[00:42:11] Ken mentions that transcranial absorption of photon energy up-regulates cortical cytochrome oxidase and enhances oxidative phosphorylation. Low level near-infrared light improves prefrontal cortex-related cognitive functions, such as sustained attention, extinction memory, working memory, and affective state.  Ken asks Francisco to talk about the use of near infrared light as a targeted treatment for cognitive decline and neurodegenerative disorders.

[00:45:37] Dawn mentions that Francisco’s work and that of others suggests that low-level laser therapy stimulates the production of mitochondrial matrix water, which is depleted in deuterium. Dawn asks if this deuterium depletion could result in enhanced genomic stability and epigenetic effects.

[00:48:00] Ken asks about the use of methylene blue and ketone esters for performance in elite warfighters.

[00:49:08] Dawn brings up the Neurotherapy Effectiveness and Safety Trial (NEST), a clinical trial which successfully used laser therapy to treat acute stroke patients. She goes on to mention that the phase III of the trial was suspended at the half-way point due to lack of significance. Francisco talks about these trials and why they didn’t end up being successful.

[00:51:22] Ken asks Francisco how quickly transcranial laser therapy can alter mood or cognition.

[00:51:47] Ken asks what Francisco’s thoughts are on whole-body low-level laser therapy, such as Erchonia’s system, for musculoskeletal pain or the NovoTHOR pod.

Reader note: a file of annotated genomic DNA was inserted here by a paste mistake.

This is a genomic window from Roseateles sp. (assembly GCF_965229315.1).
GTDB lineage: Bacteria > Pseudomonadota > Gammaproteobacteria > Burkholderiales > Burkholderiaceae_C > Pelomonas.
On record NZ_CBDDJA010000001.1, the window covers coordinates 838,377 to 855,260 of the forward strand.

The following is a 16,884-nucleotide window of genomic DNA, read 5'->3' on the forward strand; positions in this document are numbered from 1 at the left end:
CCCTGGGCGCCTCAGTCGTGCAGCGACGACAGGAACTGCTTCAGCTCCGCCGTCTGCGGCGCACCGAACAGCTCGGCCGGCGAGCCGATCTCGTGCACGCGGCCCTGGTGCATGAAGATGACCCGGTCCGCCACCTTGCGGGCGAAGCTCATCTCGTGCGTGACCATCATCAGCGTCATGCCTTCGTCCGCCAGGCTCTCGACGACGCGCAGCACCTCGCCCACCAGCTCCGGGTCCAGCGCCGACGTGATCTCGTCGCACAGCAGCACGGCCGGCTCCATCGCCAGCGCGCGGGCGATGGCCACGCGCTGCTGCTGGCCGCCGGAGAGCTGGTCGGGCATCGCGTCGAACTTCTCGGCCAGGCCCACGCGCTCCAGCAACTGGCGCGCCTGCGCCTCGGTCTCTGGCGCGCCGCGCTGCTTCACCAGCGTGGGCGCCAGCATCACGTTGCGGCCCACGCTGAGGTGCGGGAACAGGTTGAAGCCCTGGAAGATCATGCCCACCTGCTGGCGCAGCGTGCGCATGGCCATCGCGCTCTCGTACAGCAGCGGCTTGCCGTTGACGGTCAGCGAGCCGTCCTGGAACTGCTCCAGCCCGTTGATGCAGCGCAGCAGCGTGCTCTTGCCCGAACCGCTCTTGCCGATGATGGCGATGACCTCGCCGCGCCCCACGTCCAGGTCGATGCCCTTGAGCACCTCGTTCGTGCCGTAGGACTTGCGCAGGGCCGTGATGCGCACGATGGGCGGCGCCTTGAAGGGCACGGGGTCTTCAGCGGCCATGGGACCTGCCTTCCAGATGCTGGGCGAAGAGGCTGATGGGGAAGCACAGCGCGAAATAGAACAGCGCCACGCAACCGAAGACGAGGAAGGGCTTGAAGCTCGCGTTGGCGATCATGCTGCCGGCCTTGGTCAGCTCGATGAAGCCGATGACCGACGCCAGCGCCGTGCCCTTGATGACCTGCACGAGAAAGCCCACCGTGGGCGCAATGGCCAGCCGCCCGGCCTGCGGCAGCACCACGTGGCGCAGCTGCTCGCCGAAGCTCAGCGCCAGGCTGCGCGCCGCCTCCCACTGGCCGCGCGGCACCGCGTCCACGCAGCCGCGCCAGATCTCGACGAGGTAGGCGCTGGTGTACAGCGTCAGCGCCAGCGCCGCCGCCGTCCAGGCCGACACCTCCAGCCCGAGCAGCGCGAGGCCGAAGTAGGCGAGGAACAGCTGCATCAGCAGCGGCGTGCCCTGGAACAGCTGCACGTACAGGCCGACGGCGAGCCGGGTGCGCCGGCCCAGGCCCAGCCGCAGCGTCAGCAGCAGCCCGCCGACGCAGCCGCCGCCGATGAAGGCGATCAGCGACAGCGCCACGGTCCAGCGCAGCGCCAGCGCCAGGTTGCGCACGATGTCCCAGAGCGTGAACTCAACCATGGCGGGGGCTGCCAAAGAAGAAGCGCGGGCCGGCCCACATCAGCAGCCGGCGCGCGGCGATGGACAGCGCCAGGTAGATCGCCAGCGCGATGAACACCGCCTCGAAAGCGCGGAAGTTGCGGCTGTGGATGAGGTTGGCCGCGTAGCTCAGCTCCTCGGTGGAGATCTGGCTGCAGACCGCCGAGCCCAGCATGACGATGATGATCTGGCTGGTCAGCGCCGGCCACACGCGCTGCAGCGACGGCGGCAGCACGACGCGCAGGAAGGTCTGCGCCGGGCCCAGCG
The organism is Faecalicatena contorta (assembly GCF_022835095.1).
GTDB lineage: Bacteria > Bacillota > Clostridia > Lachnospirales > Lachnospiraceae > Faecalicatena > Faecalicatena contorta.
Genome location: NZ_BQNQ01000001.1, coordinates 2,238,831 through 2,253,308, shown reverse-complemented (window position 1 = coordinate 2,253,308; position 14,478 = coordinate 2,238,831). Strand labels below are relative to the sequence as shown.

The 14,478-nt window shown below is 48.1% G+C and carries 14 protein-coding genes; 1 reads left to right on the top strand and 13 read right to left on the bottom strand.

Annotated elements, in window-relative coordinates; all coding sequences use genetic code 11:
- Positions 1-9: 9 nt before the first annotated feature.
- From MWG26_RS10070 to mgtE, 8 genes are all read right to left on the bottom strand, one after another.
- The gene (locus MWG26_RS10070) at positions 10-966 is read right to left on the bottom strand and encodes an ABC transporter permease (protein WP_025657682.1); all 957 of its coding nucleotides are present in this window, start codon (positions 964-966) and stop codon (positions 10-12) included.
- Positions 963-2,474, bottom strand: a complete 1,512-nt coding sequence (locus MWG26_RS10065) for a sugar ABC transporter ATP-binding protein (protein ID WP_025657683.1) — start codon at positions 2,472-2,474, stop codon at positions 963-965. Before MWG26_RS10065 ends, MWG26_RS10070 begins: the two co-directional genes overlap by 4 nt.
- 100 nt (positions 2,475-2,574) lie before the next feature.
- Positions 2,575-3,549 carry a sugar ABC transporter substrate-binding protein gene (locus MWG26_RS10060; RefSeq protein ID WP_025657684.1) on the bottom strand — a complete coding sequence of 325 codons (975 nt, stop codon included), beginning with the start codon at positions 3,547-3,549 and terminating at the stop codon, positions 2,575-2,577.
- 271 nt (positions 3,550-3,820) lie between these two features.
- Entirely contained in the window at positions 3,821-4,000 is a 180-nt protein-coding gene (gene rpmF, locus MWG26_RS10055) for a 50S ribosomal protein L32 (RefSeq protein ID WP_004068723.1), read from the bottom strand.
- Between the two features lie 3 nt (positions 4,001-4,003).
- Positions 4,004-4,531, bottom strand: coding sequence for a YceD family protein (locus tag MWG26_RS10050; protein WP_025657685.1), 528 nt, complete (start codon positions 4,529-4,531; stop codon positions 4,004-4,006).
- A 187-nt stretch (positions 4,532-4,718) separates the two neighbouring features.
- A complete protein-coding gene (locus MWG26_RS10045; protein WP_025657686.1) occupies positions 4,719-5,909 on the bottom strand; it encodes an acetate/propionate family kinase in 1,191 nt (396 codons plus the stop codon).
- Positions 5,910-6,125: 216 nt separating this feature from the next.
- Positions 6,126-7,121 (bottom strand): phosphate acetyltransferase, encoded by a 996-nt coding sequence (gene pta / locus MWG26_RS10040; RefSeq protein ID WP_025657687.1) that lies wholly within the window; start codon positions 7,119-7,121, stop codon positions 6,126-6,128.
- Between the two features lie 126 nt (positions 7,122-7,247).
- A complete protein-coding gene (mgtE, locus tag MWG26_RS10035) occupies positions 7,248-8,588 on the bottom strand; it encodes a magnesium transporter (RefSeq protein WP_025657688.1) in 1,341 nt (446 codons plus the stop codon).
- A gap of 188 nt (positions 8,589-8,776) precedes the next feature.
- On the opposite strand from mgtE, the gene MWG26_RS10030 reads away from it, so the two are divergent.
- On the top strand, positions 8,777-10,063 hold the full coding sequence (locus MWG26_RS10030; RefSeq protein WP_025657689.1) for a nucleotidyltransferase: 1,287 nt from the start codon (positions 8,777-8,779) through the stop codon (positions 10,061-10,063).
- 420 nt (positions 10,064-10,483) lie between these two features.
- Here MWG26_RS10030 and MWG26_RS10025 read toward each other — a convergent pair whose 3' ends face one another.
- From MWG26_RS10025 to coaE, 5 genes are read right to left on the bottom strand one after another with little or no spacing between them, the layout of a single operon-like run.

[00:52:29] Ken asks how does one develop a dosing protocol for near-infrared light, and if overuse of commercially available low-level laser therapy units lead to side effects or unfavorable responses.

[00:53:31] Dawn asks if there are nutritional, medicinal, or other strategies that could be synergistic with either near infrared light or methylene blue.

[00:54:38] Dawn mentions that both methylene blue and various cranial laser therapy devices are available commercially online. She asks if these are comparable with what has been used for research and if these procedures are ready for at-home use by the general public.

[00:56:14] Francisco closes the interview explaining why he describes himself as a survivor and someone who is a testament to the American dream.

Links:

Francisco Gonzalez-Lima bio

Gonzalez-Lima Lab

Learn more about IHMC

STEM-Talk homepage 

Ken Ford bio

Dawn Kernagis bio